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Donald Trump wins Support from Evangelical Community

Donald Trump wins Support from Evangelical Community

In many states, Evangelical Christians make up 50% or more of the Republican Primary electorate. While Donald Trump’s competitors attempt to win religious support by quoting the Bible and announcing their faith, the Republican frontrunner has somehow managed to attract a big portion of Evangelical voters without making overtly religions statements. 

Donald Trump has announced his Protestant faith and posed questions about the Evangelical standing of his rival Ted Cruz, but experts believe Trump’s success with the religious right is a result of his habits of ignoring political correctness and railing against our country’s current decline.  

According to a recent nationwide NBC News/Survey Monkey poll, 33% of white Evangelical voters favor Donald Trump. Cruz comes in second place with 21% and Ben Carson sits in third place with 12%. Overall, Trump continues to lead the GOP with 35%. Senator Cruz comes in second with a lousy 18% followed by Marco Rubio with 13%. 

“It is very clear that he is acceptable to a lot of Evangelicals,” says Tony Perkins, President of the Christian-based advocacy group known as the Family Research Council. “If you think across the country of a segment of the population that has been more throttled back by political correctness or targeted with political correctness, it’s Evangelicals,” he said, explaining that Trump’s refusal to be ‘politically correct’ appeals to the Evangelical community.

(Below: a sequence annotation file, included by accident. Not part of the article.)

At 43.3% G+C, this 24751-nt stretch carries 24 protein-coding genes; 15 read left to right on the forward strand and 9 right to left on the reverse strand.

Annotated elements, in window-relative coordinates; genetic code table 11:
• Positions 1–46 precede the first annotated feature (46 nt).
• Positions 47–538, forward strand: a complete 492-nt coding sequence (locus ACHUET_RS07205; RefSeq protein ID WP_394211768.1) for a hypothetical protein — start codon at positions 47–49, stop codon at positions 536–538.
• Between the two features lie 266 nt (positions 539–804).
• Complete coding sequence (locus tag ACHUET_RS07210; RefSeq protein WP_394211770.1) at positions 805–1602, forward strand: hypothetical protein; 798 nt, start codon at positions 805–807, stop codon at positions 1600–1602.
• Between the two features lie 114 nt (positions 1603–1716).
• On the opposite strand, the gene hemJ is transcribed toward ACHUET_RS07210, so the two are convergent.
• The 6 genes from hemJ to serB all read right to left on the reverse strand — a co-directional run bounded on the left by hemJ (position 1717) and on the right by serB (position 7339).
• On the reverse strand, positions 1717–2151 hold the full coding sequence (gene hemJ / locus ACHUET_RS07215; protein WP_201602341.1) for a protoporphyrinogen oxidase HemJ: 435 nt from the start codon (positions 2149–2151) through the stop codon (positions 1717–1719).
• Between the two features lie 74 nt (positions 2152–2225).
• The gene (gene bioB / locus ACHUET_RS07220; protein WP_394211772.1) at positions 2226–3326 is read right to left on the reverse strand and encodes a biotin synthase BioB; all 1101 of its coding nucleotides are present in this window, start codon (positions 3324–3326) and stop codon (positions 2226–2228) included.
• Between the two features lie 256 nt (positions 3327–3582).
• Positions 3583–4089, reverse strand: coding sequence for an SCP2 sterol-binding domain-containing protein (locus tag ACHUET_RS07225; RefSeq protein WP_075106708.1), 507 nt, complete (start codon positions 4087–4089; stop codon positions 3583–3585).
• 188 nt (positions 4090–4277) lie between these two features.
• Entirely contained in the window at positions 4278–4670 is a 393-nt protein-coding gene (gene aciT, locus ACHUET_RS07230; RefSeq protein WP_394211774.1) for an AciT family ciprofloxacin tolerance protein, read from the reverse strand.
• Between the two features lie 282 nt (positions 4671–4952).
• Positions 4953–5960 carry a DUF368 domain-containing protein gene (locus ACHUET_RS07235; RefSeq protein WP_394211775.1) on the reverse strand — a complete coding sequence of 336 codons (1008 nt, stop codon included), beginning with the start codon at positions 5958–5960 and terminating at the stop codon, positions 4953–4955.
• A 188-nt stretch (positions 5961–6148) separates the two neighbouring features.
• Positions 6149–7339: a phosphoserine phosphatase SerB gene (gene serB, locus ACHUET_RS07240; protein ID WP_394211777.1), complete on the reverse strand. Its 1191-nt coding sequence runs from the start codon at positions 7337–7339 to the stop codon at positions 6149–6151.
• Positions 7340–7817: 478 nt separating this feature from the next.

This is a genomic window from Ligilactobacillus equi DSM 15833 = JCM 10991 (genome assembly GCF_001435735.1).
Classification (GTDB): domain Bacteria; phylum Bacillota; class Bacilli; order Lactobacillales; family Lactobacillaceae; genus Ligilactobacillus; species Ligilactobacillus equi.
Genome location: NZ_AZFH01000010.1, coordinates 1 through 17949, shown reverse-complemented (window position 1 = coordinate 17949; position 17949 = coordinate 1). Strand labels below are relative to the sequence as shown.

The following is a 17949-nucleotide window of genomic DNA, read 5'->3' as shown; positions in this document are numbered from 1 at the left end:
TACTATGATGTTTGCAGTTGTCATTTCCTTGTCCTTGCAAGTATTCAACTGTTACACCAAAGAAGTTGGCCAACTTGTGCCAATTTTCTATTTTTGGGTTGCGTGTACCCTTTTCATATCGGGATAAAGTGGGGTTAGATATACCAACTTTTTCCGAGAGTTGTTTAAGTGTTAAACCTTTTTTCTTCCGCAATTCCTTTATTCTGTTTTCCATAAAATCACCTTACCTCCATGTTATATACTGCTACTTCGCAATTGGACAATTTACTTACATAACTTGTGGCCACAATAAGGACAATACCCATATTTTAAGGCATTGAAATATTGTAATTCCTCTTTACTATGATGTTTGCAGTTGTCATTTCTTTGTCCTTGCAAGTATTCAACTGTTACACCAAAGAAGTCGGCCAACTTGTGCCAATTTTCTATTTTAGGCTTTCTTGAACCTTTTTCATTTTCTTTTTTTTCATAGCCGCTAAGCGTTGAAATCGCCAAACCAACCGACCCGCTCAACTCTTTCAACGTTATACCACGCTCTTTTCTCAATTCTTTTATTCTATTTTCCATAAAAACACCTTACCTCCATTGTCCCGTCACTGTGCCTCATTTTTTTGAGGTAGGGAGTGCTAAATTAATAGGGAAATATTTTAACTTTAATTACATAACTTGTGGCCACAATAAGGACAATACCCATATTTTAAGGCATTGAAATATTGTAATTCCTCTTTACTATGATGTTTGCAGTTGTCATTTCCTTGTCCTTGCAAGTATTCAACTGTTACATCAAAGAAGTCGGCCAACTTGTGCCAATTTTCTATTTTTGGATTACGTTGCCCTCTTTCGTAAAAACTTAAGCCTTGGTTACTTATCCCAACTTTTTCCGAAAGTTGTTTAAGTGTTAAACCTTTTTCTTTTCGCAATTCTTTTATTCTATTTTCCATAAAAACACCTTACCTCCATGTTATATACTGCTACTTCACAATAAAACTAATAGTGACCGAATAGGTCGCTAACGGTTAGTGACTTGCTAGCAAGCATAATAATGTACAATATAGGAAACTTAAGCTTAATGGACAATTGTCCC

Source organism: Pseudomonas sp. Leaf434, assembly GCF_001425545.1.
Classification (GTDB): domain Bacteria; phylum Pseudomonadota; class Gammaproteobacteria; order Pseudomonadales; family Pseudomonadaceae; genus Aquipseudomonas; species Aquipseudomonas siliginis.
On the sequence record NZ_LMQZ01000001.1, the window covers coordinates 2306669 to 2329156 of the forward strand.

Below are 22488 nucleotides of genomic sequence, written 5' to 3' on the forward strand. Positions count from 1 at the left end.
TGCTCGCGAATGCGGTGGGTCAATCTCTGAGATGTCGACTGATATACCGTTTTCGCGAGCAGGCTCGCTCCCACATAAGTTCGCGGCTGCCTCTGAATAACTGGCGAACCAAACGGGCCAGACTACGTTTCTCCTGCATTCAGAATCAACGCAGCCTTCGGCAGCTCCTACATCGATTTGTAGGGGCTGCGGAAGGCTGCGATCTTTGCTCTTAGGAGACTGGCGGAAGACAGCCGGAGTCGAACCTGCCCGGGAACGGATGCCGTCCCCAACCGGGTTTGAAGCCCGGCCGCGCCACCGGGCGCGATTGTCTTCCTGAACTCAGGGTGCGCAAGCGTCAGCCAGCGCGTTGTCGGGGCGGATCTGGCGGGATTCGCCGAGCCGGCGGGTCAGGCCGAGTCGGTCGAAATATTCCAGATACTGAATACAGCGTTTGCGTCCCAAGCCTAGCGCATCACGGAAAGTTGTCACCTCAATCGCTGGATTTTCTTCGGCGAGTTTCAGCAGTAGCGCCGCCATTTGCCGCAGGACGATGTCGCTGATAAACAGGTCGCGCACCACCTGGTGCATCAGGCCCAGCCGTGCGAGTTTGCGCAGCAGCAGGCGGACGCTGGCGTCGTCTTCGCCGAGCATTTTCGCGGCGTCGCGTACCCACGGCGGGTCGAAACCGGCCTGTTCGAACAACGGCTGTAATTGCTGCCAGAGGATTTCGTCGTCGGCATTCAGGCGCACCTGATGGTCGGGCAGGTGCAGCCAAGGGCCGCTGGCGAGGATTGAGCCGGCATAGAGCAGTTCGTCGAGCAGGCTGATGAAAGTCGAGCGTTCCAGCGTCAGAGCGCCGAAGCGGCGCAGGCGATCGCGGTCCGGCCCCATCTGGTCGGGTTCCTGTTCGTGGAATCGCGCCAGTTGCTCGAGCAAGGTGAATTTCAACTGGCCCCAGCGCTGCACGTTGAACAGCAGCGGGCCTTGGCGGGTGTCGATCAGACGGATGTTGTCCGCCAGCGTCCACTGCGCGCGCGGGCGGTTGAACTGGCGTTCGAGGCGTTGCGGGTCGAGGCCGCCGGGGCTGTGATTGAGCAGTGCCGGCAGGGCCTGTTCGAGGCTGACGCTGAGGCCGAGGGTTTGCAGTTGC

“He has hit a nerve with large segments of the electorate who feel that the country is on a downward trajectory,” says Gary L. Bauer of the Campaign for Working Families political action committee. “That concern crosses all sorts of lines: social lines, religious lines, etc. And he has done a very effective job giving voice to that, and I think it explains why he’s been a very formidable competitor for the last six months.” 

Although Cruz has won more Evangelical support than Trump in Iowa, some of his success can be attributed to Ben Carson’s sudden decline. According to a Monmouth University poll conducted in December, Cruz had 30% of Evangelical voters in the Hawkeye State. Trump came in second with 18% and Rubio was in third with 16%. 

Ted Cruz, who has made an aggressive effort to attract religious voters throughout his campaign, toured Iowa this week by bus. The most recent polls of Iowa voters show Cruz leading with 31% followed by Donald Trump with 27% and Marco Rubio with 11%.  

While he may not be heard frequently quoting the Scripture, Donald Trump has his own way of supporting America’s Christians. Nina May, a writer for the Washington Times, shares her story of a recent trip to New York:

May visited the Trump Tower, which she described as “a microcosm of who and what America is at its heart.” After seeing not a single Christian decoration while walking through the streets of New York, May was overjoyed when she walked into Trump Tower. “…There was this tiny island of faith and magic in a sea of politically correct mediocrity that assaulted the senses on so many levels.” 

“The bustle of a free market system decked in a reminder that we celebrate the birth of the Savior to the world, in a building designed by a man who could arguably be called arrogant suggested that he understands where his power comes from and wants to share that glory with the King of the universe,” wrote May. 

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